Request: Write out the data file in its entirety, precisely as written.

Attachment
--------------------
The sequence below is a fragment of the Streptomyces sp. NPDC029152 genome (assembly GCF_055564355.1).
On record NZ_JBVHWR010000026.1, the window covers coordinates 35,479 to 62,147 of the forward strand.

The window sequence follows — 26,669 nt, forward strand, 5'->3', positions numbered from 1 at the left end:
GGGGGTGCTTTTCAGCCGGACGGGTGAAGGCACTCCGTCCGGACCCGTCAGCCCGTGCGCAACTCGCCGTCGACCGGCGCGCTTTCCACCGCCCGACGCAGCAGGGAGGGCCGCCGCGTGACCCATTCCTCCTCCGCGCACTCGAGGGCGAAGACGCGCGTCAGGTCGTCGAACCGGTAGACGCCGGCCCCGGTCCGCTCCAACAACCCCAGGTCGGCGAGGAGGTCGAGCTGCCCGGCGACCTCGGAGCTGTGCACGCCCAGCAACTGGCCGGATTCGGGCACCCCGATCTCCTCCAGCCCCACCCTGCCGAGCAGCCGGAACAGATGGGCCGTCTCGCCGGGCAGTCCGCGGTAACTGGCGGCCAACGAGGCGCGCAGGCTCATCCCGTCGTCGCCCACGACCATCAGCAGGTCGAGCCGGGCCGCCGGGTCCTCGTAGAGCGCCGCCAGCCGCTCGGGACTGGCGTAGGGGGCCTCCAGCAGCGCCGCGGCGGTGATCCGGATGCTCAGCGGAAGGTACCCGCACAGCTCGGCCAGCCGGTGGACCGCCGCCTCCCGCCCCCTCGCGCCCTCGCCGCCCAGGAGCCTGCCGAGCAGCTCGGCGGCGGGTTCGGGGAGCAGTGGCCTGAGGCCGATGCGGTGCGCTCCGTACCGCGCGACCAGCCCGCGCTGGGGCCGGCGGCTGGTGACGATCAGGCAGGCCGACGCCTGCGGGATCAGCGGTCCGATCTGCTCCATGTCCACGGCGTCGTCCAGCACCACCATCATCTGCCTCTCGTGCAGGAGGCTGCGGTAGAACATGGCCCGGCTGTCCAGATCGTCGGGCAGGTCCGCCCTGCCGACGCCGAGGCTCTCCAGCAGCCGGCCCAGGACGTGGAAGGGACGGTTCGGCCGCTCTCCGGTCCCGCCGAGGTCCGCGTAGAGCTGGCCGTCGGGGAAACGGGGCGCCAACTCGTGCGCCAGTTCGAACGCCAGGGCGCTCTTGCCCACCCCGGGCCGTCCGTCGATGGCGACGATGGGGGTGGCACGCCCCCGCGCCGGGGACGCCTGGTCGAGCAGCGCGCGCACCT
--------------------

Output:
The sequence below is a fragment of the Streptomyces sp. NPDC029152 genome (assembly GCF_055564355.1).
On record NZ_JBVHWR010000026.1, the window covers coordinates 35,479 to 62,147 of the forward strand.

The window sequence follows — 26,669 nt, forward strand, 5'->3', positions numbered from 1 at the left end:
GGGGGTGCTTTTCAGCCGGACGGGTGAAGGCACTCCGTCCGGACCCGTCAGCCCGTGCGCAACTCGCCGTCGACCGGCGCGCTTTCCACCGCCCGACGCAGCAGGGAGGGCCGCCGCGTGACCCATTCCTCCTCCGCGCACTCGAGGGCGAAGACGCGCGTCAGGTCGTCGAACCGGTAGACGCCGGCCCCGGTCCGCTCCAACAACCCCAGGTCGGCGAGGAGGTCGAGCTGCCCGGCGACCTCGGAGCTGTGCACGCCCAGCAACTGGCCGGATTCGGGCACCCCGATCTCCTCCAGCCCCACCCTGCCGAGCAGCCGGAACAGATGGGCCGTCTCGCCGGGCAGTCCGCGGTAACTGGCGGCCAACGAGGCGCGCAGGCTCATCCCGTCGTCGCCCACGACCATCAGCAGGTCGAGCCGGGCCGCCGGGTCCTCGTAGAGCGCCGCCAGCCGCTCGGGACTGGCGTAGGGGGCCTCCAGCAGCGCCGCGGCGGTGATCCGGATGCTCAGCGGAAGGTACCCGCACAGCTCGGCCAGCCGGTGGACCGCCGCCTCCCGCCCCCTCGCGCCCTCGCCGCCCAGGAGCCTGCCGAGCAGCTCGGCGGCGGGTTCGGGGAGCAGTGGCCTGAGGCCGATGCGGTGCGCTCCGTACCGCGCGACCAGCCCGCGCTGGGGCCGGCGGCTGGTGACGATCAGGCAGGCCGACGCCTGCGGGATCAGCGGTCCGATCTGCTCCATGTCCACGGCGTCGTCCAGCACCACCATCATCTGCCTCTCGTGCAGGAGGCTGCGGTAGAACATGGCCCGGCTGTCCAGATCGTCGGGCAGGTCCGCCCTGCCGACGCCGAGGCTCTCCAGCAGCCGGCCCAGGACGTGGAAGGGACGGTTCGGCCGCTCTCCGGTCCCGCCGAGGTCCGCGTAGAGCTGGCCGTCGGGGAAACGGGGCGCCAACTCGTGCGCCAGTTCGAACGCCAGGGCGCTCTTGCCCACCCCGGGCCGTCCGTCGATGGCGACGATGGGGGTGGCACGCCCCCGCGCCGGGGACGCCTGGTCGAGCAGCGCGCGCACCT